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A Short Narrative of the Horrid Massacre in Boston...

A Short Narrative of the Horrid Massacre in Boston...


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    [ This description is from the project: Witness to America's Past ]

    After the events of early March 1770, the town of Boston appointed a committee consisting of James Bowdoin, Joseph Warren, and Samuel Pemberton to investigate the "horrid Massacre." The committee report along with ninety-six depositions from witnesses was rushed into print and dispatched to England, to lay out the colonists' side of the story. (Footnote 1) Copies in Boston were supposed to be suppressed until after the trials of the soldiers, to avoid influencing the juries, but were circulated before the trials began. (Footnote 2) At the same time that the affidavits in this volume were being collected, depositions showing the soldiers in good light were being gathered and sent to England. These were published in London as A fair account of the late unhappy disturbance at Boston in New England....

    Shown here is the deposition of Dr. Benjamin Church on the autopsy on Crispus Attucks, "who was supposed to be murdered by the soldiers on Monday evening the 5th." Attucks, who went by the name Michael Johnson at the time of the massacre, was discovered after his death to be Crispus Attucks of Framingham, a "mollatto" who apparently escaped from slavery in 1750. According to local lore he was part African and part Native American of the Natick tribe. Regarded today as America's first black hero, Attucks led a group of sailors to the site of the riot but there was shot and thus became one of the first victims of the American Revolution. (Footnote 3) Ironically, Dr. Church, who performed the autopsy, was later court-martialed for treasonously corresponding with the enemy in coded messages.

    At the subsequent trials, the British Captain Thomas Preston and six of his men were acquitted of murder, while two soldiers were convicted of manslaughter, branded on the thumb, and released. The soldiers' defense was offered by John Adams and Josiah Quincy, Jr., while the prosecuting attorneys were Robert Treat Paine and Samuel Quincy. This copy of the Short Narrative belonged to Robert Treat Paine (1730/1-1814) and contains his notes on the grand jury depositions. Although a native of Boston, Paine was at this time living and practicing law at Taunton, Massachusetts. In 1774 he became a member of the Massachusetts delegation to the First Continental Congress in Philadelphia, where he served as chairman of the important munitions committee, but he is best remembered as a signer of the Declaration of Independence in 1776. In 1777 Paine returned to Boston, where he was elected the state's first attorney general, a position he kept until 1790 when he was appointed an associate justice of the Massachusetts Supreme Court. (Footnote 4)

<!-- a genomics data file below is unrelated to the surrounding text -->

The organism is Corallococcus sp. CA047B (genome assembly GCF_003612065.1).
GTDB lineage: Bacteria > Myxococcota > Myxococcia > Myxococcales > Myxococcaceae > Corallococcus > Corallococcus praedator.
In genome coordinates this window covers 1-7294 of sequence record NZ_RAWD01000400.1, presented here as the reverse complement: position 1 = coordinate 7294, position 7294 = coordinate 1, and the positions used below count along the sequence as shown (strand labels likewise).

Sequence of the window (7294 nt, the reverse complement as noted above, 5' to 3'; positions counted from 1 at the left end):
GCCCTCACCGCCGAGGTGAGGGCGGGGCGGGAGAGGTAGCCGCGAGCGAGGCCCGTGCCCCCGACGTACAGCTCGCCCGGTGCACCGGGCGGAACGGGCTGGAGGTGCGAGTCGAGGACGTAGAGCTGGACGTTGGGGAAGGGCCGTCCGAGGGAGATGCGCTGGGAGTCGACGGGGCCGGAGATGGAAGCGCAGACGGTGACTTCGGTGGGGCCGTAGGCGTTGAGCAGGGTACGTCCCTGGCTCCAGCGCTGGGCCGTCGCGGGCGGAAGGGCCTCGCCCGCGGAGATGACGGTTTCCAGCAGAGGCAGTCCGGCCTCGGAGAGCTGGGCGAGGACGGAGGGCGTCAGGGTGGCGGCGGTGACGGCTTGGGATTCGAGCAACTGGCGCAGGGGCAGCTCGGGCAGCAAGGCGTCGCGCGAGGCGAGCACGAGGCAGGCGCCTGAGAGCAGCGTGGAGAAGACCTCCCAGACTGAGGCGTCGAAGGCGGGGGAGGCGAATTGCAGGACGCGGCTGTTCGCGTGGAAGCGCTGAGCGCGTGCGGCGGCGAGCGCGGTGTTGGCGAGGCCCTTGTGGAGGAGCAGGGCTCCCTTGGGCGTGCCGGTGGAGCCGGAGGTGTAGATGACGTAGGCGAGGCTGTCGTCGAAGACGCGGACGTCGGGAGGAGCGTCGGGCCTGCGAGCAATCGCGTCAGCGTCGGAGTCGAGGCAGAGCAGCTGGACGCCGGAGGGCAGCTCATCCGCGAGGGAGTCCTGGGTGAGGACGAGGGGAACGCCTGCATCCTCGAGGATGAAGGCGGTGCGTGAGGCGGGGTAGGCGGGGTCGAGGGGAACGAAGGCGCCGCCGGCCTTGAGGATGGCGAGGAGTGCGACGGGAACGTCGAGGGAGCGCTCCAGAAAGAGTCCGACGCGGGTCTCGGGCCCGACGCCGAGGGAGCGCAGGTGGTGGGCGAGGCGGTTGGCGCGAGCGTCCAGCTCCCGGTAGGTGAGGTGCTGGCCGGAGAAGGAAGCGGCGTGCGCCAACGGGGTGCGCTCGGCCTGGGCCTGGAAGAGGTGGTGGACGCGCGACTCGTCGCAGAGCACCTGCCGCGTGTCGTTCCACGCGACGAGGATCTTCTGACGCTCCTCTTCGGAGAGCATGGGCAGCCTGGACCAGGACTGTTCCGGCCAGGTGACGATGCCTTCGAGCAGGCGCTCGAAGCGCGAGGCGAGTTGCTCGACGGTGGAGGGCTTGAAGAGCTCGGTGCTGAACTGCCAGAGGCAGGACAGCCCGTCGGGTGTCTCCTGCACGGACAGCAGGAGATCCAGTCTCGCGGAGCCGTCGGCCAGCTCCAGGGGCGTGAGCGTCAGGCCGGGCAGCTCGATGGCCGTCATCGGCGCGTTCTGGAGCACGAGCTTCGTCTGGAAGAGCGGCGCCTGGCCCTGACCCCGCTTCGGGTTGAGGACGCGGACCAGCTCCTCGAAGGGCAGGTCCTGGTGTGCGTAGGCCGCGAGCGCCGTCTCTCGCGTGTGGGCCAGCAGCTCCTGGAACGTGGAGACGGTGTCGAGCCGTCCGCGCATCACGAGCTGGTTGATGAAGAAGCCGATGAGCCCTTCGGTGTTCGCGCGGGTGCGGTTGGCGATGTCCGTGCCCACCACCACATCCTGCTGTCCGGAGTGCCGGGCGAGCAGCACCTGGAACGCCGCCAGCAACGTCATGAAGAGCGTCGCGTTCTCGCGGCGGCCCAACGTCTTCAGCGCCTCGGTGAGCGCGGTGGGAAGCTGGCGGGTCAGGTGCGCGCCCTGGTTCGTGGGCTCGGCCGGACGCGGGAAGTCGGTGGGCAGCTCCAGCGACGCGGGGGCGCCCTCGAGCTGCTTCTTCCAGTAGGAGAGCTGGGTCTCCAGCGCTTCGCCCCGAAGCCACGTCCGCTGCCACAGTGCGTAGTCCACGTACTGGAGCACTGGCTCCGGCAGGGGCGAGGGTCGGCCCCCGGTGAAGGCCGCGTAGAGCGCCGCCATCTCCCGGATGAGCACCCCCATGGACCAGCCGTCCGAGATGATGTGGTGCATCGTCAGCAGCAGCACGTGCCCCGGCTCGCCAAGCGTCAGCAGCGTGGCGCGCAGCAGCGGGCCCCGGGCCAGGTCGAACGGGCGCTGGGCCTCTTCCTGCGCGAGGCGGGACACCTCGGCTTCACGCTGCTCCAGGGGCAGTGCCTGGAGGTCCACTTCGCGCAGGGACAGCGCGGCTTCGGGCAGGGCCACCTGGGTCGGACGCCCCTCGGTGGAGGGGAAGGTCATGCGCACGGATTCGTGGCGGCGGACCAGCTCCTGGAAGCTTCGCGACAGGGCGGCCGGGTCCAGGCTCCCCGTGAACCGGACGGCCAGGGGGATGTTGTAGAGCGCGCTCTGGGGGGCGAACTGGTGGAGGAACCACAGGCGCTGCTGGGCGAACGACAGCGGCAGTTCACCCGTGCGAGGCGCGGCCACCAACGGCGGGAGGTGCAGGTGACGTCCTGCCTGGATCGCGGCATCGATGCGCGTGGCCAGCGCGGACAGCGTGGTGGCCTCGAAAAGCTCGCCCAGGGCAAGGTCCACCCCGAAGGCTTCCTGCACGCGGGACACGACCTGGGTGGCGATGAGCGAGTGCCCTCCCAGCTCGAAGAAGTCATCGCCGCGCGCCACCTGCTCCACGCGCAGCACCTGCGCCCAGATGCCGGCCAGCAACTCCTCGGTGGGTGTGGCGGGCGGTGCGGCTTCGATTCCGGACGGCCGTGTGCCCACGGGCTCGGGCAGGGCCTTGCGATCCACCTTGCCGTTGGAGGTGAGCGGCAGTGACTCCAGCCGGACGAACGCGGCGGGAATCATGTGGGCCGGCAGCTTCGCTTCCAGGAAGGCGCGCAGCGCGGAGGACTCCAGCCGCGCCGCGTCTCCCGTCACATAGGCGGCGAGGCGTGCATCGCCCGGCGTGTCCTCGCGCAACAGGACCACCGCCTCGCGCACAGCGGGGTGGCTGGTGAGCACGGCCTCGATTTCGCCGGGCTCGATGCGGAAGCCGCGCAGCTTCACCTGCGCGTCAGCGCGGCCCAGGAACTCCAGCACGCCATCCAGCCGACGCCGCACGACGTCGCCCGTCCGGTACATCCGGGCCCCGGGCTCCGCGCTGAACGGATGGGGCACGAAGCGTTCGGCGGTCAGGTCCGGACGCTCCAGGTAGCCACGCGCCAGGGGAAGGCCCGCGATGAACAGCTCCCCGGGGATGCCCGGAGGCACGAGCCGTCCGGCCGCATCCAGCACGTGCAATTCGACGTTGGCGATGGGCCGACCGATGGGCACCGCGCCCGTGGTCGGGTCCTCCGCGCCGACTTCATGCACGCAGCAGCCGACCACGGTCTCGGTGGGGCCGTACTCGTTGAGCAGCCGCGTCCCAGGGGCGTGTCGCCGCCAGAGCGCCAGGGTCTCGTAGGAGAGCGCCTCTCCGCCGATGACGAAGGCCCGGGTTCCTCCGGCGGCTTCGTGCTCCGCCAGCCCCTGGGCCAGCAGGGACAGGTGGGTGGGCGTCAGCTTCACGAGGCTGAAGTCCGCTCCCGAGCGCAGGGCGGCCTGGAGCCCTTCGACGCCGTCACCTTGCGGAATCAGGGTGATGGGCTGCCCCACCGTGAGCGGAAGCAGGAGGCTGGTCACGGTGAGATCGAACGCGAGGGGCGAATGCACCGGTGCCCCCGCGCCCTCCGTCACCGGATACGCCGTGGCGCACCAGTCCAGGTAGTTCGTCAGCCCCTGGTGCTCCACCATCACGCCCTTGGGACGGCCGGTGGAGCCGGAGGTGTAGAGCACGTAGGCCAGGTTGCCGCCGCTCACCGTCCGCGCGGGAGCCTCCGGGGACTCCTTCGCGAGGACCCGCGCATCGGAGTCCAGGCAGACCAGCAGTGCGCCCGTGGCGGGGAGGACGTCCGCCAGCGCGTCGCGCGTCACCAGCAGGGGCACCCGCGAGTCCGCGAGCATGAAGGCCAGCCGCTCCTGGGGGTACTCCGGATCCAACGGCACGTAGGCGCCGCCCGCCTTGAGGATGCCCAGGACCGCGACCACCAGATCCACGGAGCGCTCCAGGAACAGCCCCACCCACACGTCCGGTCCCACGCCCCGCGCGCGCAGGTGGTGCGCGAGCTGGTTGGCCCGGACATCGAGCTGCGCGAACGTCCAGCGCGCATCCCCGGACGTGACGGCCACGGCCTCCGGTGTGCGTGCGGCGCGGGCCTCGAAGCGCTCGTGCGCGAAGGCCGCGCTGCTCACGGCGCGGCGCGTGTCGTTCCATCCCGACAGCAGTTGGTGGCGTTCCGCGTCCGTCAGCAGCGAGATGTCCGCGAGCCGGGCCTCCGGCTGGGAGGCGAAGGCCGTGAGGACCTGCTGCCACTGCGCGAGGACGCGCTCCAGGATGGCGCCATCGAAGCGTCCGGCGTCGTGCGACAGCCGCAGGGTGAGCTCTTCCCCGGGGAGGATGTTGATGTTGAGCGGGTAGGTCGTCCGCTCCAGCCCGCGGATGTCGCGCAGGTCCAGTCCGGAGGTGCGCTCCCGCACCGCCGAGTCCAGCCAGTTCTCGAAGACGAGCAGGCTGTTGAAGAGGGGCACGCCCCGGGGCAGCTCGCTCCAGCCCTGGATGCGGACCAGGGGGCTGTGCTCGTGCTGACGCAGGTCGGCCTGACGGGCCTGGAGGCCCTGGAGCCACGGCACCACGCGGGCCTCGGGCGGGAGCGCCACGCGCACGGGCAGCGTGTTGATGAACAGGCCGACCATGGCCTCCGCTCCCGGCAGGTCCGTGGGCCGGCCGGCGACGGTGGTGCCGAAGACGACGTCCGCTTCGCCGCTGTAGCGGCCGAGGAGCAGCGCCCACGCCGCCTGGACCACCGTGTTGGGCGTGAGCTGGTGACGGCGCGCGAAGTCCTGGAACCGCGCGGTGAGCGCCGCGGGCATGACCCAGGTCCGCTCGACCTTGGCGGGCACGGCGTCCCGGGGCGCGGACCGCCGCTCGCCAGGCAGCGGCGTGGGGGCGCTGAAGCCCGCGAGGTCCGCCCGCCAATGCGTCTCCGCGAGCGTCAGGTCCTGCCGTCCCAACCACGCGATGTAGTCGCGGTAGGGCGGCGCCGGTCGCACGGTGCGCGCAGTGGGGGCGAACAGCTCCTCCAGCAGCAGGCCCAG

The papers of Adams, Paine, and the Quincy family are at the Historical Society and contain extensive information on the trials as well as on the Revolution that would follow. (Footnote 5)


    5. Adams, Thomas Randolph. American Independence: The Growth of an Idea. Providence, R.I.: Brown University Press,1965, p. 57.

    6. Zobel, Hiller B. The Boston Massacre. New YorK: W. W. Norton,1970, p. 213

    7. Kaplan, Sideny. The Black Presence in the Era of the American Revolution, 1770-1800. [Greenwich, Conn.] : New York Graphic Society, 1973, pp. 7-8.

    8. Sibley, John Langdon and Clifford K. Shipton. Biographical Sketches of Graduates of Harvard University. 17 vols. Cambridge, Mass.: Charles William Sever, 1873, 12:462-482.

    9. Legal Papers of John Adams. Eds. L. Kinvin Wroth and Hiller B. Zobel. 3 vols. Cambridge, Mass.: Belknap Press of Harvard University Press,1965, 3:35.